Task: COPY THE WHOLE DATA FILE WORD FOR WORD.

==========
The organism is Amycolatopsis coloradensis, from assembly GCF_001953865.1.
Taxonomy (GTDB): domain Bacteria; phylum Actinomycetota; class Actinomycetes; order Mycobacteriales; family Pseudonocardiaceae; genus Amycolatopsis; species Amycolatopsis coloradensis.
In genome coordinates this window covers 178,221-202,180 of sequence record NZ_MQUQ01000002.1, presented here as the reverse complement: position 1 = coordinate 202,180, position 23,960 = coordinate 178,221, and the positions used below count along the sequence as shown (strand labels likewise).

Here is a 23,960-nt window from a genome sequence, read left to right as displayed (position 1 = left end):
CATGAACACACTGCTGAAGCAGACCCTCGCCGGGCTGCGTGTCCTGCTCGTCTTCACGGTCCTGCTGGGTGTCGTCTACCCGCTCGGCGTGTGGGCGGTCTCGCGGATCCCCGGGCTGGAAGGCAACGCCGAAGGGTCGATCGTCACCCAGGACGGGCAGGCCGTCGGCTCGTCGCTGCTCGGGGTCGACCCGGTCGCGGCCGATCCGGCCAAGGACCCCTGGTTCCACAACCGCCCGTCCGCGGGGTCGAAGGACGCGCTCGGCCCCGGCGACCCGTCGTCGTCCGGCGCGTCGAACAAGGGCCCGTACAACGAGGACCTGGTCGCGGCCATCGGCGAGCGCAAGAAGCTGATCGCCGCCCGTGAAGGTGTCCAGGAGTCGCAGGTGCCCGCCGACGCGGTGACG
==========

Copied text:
The organism is Amycolatopsis coloradensis, from assembly GCF_001953865.1.
Taxonomy (GTDB): domain Bacteria; phylum Actinomycetota; class Actinomycetes; order Mycobacteriales; family Pseudonocardiaceae; genus Amycolatopsis; species Amycolatopsis coloradensis.
In genome coordinates this window covers 178,221-202,180 of sequence record NZ_MQUQ01000002.1, presented here as the reverse complement: position 1 = coordinate 202,180, position 23,960 = coordinate 178,221, and the positions used below count along the sequence as shown (strand labels likewise).

Here is a 23,960-nt window from a genome sequence, read left to right as displayed (position 1 = left end):
CATGAACACACTGCTGAAGCAGACCCTCGCCGGGCTGCGTGTCCTGCTCGTCTTCACGGTCCTGCTGGGTGTCGTCTACCCGCTCGGCGTGTGGGCGGTCTCGCGGATCCCCGGGCTGGAAGGCAACGCCGAAGGGTCGATCGTCACCCAGGACGGGCAGGCCGTCGGCTCGTCGCTGCTCGGGGTCGACCCGGTCGCGGCCGATCCGGCCAAGGACCCCTGGTTCCACAACCGCCCGTCCGCGGGGTCGAAGGACGCGCTCGGCCCCGGCGACCCGTCGTCGTCCGGCGCGTCGAACAAGGGCCCGTACAACGAGGACCTGGTCGCGGCCATCGGCGAGCGCAAGAAGCTGATCGCCGCCCGTGAAGGTGTCCAGGAGTCGCAGGTGCCCGCCGACGCGGTGACG